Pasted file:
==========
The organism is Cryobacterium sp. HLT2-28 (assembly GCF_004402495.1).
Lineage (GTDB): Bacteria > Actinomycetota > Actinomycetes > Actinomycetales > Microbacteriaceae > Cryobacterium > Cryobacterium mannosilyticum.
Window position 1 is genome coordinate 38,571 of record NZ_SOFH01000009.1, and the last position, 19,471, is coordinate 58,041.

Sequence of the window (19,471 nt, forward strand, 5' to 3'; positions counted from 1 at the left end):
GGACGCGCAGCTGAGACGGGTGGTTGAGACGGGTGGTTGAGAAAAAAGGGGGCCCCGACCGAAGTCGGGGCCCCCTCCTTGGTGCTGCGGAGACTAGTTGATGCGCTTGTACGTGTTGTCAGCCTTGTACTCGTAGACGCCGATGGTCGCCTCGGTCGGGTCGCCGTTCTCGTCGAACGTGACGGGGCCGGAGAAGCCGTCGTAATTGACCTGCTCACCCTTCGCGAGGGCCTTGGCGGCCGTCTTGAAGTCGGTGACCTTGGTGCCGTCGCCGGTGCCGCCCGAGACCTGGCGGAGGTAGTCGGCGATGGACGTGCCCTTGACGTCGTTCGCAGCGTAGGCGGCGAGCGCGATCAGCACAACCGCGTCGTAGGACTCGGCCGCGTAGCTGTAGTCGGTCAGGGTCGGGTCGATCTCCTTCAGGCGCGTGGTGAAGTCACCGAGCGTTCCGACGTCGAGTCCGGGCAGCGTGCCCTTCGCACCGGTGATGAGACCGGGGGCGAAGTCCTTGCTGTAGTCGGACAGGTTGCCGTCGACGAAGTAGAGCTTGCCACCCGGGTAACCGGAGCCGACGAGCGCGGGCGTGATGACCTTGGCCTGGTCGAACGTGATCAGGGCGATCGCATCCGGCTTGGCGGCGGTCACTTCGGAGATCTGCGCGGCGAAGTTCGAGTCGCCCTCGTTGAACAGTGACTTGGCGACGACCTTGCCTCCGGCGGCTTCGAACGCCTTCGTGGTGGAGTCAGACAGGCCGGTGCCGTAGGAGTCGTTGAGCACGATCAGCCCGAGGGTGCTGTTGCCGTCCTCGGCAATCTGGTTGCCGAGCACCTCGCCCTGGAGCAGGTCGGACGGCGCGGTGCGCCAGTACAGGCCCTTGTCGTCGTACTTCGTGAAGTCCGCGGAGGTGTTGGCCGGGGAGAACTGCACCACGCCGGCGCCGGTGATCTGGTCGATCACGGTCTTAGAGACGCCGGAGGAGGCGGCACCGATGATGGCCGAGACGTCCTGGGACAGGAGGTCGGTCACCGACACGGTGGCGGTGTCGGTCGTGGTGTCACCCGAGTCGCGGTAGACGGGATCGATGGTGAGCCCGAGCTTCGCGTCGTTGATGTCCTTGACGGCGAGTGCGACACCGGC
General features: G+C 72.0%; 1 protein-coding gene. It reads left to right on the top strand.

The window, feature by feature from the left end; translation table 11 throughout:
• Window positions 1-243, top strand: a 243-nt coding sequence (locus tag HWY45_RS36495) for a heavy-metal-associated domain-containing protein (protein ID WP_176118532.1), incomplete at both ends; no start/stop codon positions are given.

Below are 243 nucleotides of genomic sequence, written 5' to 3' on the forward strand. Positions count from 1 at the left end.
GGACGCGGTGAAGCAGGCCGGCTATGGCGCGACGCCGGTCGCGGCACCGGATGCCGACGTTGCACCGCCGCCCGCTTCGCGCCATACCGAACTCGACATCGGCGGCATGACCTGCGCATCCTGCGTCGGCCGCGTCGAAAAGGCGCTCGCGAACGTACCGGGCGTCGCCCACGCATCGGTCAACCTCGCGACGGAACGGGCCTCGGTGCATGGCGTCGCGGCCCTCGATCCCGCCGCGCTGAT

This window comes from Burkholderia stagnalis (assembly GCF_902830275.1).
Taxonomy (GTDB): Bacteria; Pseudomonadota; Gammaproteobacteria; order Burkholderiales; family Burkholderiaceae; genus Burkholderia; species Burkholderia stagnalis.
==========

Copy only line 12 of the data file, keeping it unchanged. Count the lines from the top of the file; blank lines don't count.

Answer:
Taxonomy (GTDB): Bacteria; Pseudomonadota; Gammaproteobacteria; order Burkholderiales; family Burkholderiaceae; genus Burkholderia; species Burkholderia stagnalis.